India is famous for their incredible railway system. Both the mass area it spans, and the way locals travel have fascinated and intimidated travellers around the globe. The journey starts at the station. Line up to buy your tickets if you were unlucky enough to miss out on getting them through Cleartrip. Prepare to have your patience tested as these lines have no end in site with people forcing to the front and throwing cash at the counter in urgency. I knew it was recently made illegal to ride on the roofs of the trains like portrayed in movies but I was still worried about the conditions of the trains, and knew it would be the biggest dose of culture shock yet. There are different classes to the trains: General Seating, Sleeper, 3 Tier AC, 2 Tier AC, 1 Tier AC and First Class. We did a mixture of general seating and sleeper which are the lower classes, and how the locals tend to travel. You're unavoidably in the middle of the action. Guys sell anything and everything up and down the aisles while Indian countryside flies past the open window. They know they've got a lot of competition so the sales call is key. There are upwards of 10 different people selling the same thing so you've got to stand out. Rather than just yelling "chai", throw an upswing on the end for extra attention-grabbing flare. AC is not needed in sleeper or general seating as the windows and doors are open creating a breeze. This breeze is delightful until the train stops and the stench of stale sunbaked piss fills the carriage. Then that breeze is pure savage, and will force you to mouth breath because your life depends on it.
The real charm of Indian railways is the people you meet. Entire extended families will move in next to you for the 6 hour train journey with enough food for a week. Small children run up and down the aisles, climb the bunks and hang out the doors. This is their turf, they were raised on these trains. They smile at you with cheekiness and curiosity not letting you out of their site. Occasionally they'll be brave enough to sit beside you and trade stories for a short while. It is these interactions that break down all preconceptions of train travel in India.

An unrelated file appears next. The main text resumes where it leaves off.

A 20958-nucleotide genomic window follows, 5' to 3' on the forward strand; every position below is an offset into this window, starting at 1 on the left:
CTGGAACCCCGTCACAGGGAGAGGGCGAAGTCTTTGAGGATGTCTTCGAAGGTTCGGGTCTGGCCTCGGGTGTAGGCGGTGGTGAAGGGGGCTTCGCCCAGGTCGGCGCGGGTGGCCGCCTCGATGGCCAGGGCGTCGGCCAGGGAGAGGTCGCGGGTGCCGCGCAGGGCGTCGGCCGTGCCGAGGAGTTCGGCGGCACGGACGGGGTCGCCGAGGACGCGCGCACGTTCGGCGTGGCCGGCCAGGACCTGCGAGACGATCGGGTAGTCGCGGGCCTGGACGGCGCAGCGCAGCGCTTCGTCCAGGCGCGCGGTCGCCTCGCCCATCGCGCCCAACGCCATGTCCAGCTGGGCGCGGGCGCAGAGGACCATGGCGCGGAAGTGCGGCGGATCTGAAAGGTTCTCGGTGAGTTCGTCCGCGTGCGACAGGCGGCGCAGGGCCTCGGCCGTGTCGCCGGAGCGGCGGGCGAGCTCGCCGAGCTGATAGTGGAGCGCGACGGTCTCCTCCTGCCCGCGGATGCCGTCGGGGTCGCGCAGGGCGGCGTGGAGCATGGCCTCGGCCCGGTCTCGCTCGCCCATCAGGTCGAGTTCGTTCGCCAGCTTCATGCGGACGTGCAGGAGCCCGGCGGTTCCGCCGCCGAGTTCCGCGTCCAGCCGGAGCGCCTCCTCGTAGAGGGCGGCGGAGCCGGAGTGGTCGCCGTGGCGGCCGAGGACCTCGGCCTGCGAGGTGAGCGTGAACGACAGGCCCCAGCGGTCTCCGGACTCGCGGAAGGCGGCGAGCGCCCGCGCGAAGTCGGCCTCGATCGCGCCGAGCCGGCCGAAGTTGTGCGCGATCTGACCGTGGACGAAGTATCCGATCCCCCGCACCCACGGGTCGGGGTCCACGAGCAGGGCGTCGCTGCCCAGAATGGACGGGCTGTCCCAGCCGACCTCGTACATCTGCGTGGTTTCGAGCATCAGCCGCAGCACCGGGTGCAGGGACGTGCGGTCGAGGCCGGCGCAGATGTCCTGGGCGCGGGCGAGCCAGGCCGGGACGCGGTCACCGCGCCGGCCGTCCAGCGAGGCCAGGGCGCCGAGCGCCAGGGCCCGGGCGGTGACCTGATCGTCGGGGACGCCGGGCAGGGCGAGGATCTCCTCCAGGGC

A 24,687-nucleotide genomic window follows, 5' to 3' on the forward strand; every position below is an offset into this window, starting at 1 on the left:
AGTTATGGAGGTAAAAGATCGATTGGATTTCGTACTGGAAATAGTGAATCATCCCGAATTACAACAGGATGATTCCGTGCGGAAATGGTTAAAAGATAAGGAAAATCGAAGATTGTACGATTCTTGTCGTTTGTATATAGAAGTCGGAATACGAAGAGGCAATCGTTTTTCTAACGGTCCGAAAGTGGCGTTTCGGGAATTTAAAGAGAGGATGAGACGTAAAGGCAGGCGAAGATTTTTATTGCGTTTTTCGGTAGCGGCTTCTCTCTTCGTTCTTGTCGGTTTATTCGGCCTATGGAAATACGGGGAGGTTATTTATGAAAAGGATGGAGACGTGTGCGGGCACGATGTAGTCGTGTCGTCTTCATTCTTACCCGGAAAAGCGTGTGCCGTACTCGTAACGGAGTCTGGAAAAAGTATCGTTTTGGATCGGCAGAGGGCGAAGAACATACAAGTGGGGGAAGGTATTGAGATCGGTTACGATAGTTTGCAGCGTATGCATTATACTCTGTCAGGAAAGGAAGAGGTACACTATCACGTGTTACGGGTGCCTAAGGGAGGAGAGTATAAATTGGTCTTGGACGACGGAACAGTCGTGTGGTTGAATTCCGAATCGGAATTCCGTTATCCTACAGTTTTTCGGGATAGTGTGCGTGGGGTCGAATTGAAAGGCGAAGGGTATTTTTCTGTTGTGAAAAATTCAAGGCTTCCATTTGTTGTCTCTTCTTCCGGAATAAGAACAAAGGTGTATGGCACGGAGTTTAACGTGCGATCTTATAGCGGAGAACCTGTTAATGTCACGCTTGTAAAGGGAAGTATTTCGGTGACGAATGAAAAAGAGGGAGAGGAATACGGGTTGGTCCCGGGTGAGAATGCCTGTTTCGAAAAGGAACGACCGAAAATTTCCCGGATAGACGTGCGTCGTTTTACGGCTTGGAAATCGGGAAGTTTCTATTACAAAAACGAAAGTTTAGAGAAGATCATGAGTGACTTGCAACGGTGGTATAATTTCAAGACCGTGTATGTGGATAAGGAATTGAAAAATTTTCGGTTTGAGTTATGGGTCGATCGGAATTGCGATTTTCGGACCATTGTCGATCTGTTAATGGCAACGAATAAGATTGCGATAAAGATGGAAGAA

No words really describe the feeling of walking around here and to be honest I was hesitant of posting anything but here it goes. For me, going to sites like this is so important. We must acknowledge history and be aware of potential signs so it does not repeat itself.
Hi friends, while I have decent internet access and a computer to use - here is an update on what Willem and I are up to these days. From my last post you will know that Willem and I left Edinburgh in December after two wonderful years due to Willem's work visa ending. A while ago we decided it wasn't quite time to go back to New Zealand so looked into other countries for work visas and Canada came out on top. During our time in Edinburgh we didn't get to see all the places in Europe we had hoped so thought we'd do a couple of trips on the way to Vancouver. Well, that couple of trips has now turned in to 7 months backpacking through the UK, Europe, India, and South East Asia before eventually landing in Vancouver. I am one month into unemployment and am loving it. Here are a few highlights of the past month.
A writer, explorer, and music enthusiast. This site is where I share my thoughts, aspirations, adventures, and mishaps.